In order to achieve these or other objects in the invention, the mounting boards are adapted to be joined together by clips acting on contiguous mounting boards and spanning a contact surface therebetween.
The invention creates a screw-free connection between each member of a pair of consecutively arranged mounting boards, it being possible to use an identical clip as a connecting means independently of the number of mounting boards. The clip may be put in place and detached very simply. In this way it is possible to build up a chain of mounting boards which may be separated at any desired position and then extended in both directions.
The clips may be such that they are slipped onto the mounting boards, which have oblique joint surfaces and in which suitable oblique flanks of the clips are secured to constitute a positively interlocking clamping connection. Owing to the oblique surface of the interengaging means, the adjacent mounting boards will be powerfully forced together when the clips are pushed on. The result is then a mechanically very strong and highly stable connection with a reliable sealing effect between the mounting boards. A further effect achieved is that the clips are self-lockingly secured on the mounting boards.
In accordance with a further development of the invention there is at least one groove in one end surface of the mounting board extending transversely in relation to the surface of the mounting board that is contiguous with the adjacent mounting board, the groove being so made that a marginal land, with a flank inclined in relation to the contiguous surface, is formed so that the clip may engage the land. In this form of the invention the flanks of the clip take up positions sunk into the groove. The clip only projects a small amount from the surface of the mounting board and the result is a highly compact structure without sharp outer edges. The provision of the groove is a simple economic matter if the mounting board is made of synthetic resin.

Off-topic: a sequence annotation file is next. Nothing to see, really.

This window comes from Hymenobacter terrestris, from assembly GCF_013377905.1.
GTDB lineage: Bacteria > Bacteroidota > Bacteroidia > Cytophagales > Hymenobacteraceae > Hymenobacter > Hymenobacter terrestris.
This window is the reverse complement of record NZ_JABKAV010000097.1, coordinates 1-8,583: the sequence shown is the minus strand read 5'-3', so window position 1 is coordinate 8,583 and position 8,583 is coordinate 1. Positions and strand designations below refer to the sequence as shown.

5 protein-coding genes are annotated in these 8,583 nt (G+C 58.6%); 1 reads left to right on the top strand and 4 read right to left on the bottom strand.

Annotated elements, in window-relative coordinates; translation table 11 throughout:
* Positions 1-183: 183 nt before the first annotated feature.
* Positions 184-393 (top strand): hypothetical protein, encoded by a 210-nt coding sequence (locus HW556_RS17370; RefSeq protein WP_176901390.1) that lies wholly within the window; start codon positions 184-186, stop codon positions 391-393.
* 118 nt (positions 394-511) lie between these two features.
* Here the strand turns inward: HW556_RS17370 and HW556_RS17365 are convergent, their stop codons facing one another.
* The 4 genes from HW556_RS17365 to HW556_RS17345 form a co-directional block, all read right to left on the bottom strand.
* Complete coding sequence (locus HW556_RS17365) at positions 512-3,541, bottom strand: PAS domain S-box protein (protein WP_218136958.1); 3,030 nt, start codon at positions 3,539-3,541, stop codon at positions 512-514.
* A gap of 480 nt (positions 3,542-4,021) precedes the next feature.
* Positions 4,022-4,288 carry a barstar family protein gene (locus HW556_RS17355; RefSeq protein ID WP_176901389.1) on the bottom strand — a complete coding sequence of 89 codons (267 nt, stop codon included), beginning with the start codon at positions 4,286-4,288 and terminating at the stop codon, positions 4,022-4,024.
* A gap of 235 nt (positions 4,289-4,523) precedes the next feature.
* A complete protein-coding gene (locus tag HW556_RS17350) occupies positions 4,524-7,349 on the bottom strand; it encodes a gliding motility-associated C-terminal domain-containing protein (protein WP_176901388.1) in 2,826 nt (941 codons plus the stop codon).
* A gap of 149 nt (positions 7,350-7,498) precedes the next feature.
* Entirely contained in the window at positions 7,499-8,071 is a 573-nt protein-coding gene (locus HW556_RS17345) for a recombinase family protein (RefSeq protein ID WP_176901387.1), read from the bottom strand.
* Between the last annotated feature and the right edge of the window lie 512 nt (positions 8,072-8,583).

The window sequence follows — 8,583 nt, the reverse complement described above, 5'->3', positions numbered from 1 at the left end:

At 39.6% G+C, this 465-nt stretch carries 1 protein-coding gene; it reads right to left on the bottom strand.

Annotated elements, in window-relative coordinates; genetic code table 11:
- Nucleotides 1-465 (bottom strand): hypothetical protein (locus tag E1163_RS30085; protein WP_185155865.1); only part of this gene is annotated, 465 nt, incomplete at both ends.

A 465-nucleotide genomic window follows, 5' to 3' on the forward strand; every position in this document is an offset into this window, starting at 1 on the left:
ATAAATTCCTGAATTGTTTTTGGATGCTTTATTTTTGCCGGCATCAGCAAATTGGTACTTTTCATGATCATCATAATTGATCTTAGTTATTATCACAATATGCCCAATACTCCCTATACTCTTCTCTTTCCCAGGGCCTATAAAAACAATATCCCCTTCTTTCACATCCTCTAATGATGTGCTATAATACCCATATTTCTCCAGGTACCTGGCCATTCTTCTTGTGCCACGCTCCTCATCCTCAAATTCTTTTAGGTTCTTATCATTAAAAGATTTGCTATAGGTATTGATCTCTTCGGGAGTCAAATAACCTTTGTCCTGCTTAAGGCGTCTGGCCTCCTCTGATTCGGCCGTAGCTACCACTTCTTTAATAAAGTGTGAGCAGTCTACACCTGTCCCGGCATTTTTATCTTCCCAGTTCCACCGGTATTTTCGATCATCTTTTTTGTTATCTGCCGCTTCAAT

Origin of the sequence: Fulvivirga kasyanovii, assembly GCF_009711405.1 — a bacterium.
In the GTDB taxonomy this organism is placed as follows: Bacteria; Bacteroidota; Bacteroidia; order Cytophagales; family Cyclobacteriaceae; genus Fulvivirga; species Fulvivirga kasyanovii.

The groove may have a flat floor that is parallel to the end surface of the mounting board and the flanks of the marginal land may be at an acute angle to this groove floor. It is more especially preferred to design the marginal land as a half side of the widening dovetail configuration onto which the clip may be slid from the narrow end. The dovetail configuration ensures a particularly strong anchoring effect for the clip which fits around the marginal land. There is then no chance of the clip being pulled off in a direction normal to the end surface of the mounting board.
At the corner of the mounting board, preferably on its side on which components are to be mounted, it is possible to have recesses merging with the grooves at the narrow side of the marginal lands. Such recesses facilitate putting the clips onto the marginal lands, more particularly if the component side of the mounting board is occupied. They may be so dimensioned that the fitted clips are generally in the middle on the end surface of the mounting boards so that the force acts without any tilting on twisiting moment.